Cole Allee discusses the reaction of the United States to the Ebola outbreak.
The Guinea Ministry of Health announced an outbreak of Ebola hemorrhagic fever March 25, 2014. Seven months later and the United States has just started to talk about it. Like anything else in the United States, we are only focused on with which we have to deal. The three confirmed cases of Ebola in the United States have lead to massive overreactions by the press and members of the government. This has caused unjustified fear among civilians and even sparked conspiracy theories, because what insignificant American problem is complete without the fear of conspiracy? Here’s the problem: there have been over 9200 cases of Ebola announced in the countries of Guinea, Liberia and Sierra Leone in the past seven months. Even though Ebola has only been in America for one month, there has been an average of 1314 cases announced every month in West Africa.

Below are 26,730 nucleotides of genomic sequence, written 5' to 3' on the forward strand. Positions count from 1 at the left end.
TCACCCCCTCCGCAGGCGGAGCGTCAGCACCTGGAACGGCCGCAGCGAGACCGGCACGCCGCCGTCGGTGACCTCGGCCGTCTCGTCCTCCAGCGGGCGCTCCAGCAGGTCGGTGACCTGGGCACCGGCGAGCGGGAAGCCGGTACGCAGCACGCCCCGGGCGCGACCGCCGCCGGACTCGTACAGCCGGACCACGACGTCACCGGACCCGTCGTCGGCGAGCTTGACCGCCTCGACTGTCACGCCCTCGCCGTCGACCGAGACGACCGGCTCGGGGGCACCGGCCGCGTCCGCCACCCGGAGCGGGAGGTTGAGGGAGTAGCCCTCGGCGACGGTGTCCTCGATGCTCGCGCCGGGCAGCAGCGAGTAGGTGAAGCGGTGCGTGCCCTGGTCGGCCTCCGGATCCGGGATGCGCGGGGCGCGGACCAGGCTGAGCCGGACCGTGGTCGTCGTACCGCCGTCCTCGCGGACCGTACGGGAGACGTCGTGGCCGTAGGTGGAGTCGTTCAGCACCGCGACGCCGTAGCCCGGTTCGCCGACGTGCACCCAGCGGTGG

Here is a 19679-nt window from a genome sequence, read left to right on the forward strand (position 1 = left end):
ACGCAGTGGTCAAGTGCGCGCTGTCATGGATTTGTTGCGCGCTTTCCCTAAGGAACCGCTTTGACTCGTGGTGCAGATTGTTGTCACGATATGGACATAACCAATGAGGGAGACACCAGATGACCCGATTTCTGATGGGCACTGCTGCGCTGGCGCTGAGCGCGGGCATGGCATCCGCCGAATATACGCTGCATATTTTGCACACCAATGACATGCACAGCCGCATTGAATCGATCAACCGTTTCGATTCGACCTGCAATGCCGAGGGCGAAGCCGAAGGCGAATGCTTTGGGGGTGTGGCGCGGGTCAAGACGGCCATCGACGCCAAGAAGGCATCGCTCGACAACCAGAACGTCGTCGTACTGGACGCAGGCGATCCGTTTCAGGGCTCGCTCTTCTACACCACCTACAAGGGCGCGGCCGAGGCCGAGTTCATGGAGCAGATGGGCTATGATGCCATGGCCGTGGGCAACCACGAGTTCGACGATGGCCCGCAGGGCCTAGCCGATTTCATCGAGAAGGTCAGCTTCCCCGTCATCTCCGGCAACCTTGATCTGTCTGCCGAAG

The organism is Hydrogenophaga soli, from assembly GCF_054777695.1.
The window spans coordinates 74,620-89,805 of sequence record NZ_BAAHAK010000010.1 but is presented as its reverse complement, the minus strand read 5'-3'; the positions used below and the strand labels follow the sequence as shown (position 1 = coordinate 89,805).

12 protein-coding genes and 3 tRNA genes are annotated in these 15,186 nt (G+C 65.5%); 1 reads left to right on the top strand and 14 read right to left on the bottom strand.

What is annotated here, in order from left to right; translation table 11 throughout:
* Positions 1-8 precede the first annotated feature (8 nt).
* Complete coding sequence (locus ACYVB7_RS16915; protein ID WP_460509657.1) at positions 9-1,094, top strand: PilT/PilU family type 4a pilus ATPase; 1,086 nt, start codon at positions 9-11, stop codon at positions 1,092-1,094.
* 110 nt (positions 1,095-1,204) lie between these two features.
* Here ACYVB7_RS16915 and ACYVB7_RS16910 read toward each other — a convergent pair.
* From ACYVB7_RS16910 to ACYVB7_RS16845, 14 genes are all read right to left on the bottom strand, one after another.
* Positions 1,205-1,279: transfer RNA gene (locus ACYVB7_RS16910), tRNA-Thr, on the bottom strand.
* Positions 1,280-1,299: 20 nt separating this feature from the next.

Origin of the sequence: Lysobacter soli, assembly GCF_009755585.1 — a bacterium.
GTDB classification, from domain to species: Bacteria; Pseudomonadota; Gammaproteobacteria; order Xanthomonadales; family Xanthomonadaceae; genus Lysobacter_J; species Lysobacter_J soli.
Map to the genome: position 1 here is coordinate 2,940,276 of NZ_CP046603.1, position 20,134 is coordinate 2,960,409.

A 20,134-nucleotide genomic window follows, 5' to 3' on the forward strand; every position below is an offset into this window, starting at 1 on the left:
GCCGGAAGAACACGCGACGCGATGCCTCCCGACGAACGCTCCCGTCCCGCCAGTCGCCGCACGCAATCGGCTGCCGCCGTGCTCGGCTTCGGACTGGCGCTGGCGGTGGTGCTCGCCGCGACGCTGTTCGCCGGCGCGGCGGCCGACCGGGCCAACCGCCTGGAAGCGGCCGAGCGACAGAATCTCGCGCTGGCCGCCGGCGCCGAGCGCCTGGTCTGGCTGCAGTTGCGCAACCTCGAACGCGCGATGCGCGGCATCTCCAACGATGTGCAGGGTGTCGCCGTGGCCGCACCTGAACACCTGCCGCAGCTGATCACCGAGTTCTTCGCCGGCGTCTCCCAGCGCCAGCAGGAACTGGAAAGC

So why are Americans worried about Ebola? Some of us are overly-worried about the stress of this disease on our economy and the so called “tyrannical actions” of President Obama, but in reality this is nothing but another ploy by many right-wing newscasters and politicians to gain support for their conservative agenda.
Great efforts have been made by groups such as the United States Agency for International in West Africa Development to help treat the affected people and to prevent further spread of Ebola, but they need more support. The most effective way to help is to change the lens through which we are viewing this disease. Our ignorance of the outbreak has caused it to spread here, and setting our sights on the countries of Guinea, Liberia and Sierra Leone will stop further spread there and in any other country that could become affected. As a nation, we need to turn our focus away from ourselves and focus on the real issue in Africa.